Health Care Reform for Children and Families

Refinancing and Restructuring the U.S. Child Health System

Published in: Changing the U.S. Health Care System: Key Issues in Health Services Policy and Management / Edited by R.M. Rice, Et al., (San Francisco, CA: Jossey-Bass Inc., 1996), Chapter 10, p. 227-254

Posted on RAND.org on January 01, 1996

by Neal Halfon, Moira Inkelas, David L. Wood, Mark A. Schuster

Read More

Access further information on this document at www.josseybass.com

This article was published outside of RAND. The full text of the article can be found at the link above.

This chapter examines the key issues underlying the discrepancies between the needs of children and families and the current and evolving structure of health services in the U.S. The authors look at the characteristics of the U.S. health care system that influence children's access to care and describe ways that emerging models of care can be modified to provide more efficient and effective health services for children.

This report is part of the RAND Corporation External publication series. Many RAND studies are published in peer-reviewed scholarly journals, as chapters in commercial books, or as documents published by other organizations.

Our mission to help improve policy and decisionmaking through research and analysis is enabled through our core values of quality and objectivity and our unwavering commitment to the highest level of integrity and ethical behavior. To help ensure our research and analysis are rigorous, objective, and nonpartisan, we subject our research publications to a robust and exacting quality-assurance process; avoid both the appearance and reality of financial and other conflicts of interest through staff training, project screening, and a policy of mandatory disclosure; and pursue transparency in our research engagements through our commitment to the open publication of our research findings and recommendations, disclosure of the source of funding of published research, and policies to ensure intellectual independence. For more information, visit www.rand.org/about/principles.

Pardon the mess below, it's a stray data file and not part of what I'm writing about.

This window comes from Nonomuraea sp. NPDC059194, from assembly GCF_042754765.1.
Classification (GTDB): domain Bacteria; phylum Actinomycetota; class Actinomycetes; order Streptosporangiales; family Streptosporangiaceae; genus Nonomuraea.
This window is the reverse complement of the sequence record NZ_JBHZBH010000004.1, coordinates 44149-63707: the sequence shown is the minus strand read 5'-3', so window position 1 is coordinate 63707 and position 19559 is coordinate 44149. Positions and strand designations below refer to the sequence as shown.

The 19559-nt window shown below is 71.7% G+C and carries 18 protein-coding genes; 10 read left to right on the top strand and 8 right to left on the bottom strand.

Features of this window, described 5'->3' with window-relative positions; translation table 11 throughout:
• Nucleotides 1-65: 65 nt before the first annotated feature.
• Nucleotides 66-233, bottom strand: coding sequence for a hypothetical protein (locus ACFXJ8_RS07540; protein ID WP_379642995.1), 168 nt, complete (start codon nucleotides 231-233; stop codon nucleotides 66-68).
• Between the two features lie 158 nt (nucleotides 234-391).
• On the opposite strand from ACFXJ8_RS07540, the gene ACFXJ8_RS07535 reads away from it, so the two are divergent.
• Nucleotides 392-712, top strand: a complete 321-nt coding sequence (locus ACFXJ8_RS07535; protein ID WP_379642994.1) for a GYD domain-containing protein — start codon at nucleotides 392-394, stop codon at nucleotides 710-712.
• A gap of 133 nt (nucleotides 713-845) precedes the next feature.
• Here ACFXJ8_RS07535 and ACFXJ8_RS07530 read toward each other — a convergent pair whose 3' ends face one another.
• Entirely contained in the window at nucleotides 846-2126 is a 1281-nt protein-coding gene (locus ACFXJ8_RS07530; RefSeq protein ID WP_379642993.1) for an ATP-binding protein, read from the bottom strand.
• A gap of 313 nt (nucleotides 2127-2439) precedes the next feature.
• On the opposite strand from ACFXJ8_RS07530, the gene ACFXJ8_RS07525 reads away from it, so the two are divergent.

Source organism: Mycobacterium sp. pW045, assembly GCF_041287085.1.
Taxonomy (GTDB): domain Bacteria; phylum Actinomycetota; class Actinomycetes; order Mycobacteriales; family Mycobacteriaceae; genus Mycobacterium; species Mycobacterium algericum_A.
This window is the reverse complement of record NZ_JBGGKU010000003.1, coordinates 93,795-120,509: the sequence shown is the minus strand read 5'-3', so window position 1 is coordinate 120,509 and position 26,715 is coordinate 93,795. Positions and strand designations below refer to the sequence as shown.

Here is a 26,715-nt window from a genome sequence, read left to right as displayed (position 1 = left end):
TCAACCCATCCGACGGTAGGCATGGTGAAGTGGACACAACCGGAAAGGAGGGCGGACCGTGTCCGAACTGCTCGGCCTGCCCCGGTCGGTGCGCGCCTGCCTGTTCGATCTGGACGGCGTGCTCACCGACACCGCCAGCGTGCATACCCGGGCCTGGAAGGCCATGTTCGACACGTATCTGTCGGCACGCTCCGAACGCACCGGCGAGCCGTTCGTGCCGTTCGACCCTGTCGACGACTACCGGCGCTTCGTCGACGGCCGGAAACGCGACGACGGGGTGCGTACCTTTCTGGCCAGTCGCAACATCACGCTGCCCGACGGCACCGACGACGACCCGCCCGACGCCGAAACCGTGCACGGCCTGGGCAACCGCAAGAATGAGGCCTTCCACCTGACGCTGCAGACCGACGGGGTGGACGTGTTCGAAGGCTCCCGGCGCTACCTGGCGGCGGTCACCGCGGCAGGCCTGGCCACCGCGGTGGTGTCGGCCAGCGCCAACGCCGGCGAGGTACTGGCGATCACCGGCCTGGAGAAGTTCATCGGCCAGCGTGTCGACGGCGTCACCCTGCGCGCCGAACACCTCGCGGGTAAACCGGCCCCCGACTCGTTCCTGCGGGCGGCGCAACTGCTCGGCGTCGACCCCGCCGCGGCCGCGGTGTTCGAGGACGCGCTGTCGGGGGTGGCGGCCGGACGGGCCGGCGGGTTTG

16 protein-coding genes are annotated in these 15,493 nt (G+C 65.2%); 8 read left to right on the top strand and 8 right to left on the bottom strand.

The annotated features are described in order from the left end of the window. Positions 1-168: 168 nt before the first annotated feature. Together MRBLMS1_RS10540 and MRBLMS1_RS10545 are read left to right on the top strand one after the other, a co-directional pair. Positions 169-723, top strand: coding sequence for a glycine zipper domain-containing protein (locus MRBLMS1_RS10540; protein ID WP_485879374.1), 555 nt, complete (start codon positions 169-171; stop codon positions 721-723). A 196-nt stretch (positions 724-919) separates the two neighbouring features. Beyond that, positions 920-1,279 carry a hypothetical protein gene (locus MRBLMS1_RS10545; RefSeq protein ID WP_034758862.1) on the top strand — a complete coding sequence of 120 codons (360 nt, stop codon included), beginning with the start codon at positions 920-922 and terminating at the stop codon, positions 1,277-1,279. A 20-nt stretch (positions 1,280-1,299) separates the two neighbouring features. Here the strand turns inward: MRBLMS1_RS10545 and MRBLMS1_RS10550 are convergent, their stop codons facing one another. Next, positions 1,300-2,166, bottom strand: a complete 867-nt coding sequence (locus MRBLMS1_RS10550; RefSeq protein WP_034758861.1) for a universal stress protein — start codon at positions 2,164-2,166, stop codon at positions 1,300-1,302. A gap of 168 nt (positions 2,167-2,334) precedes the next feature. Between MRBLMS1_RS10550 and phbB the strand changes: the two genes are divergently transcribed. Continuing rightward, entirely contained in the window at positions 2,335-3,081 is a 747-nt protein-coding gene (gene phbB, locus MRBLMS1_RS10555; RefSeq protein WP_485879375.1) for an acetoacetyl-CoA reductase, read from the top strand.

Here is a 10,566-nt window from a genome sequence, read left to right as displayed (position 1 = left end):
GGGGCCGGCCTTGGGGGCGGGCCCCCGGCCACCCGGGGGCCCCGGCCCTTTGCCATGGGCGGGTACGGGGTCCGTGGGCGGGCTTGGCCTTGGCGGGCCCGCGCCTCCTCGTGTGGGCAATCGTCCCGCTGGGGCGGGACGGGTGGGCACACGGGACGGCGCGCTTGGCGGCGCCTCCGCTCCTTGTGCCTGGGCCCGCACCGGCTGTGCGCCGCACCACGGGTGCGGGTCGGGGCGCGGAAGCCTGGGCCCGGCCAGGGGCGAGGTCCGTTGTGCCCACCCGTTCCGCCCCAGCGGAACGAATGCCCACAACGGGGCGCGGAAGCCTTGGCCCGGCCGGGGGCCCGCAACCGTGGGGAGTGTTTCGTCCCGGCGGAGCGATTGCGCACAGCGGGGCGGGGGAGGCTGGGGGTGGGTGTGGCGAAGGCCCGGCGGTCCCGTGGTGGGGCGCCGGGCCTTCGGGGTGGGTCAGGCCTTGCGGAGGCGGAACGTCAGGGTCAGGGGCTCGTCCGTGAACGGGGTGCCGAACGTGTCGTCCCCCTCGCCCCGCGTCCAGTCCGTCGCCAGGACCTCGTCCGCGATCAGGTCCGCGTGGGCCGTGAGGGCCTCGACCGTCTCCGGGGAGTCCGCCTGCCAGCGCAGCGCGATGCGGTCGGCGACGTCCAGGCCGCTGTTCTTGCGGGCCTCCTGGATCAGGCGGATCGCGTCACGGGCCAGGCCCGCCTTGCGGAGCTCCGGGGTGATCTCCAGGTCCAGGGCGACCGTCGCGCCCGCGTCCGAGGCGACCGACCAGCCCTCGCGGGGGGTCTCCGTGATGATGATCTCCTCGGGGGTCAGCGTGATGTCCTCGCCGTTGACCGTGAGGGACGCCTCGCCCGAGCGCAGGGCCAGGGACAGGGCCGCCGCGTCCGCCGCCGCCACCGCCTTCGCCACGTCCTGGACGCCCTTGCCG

The RAND Corporation is a nonprofit institution that helps improve policy and decisionmaking through research and analysis. RAND's publications do not necessarily reflect the opinions of its research clients and sponsors.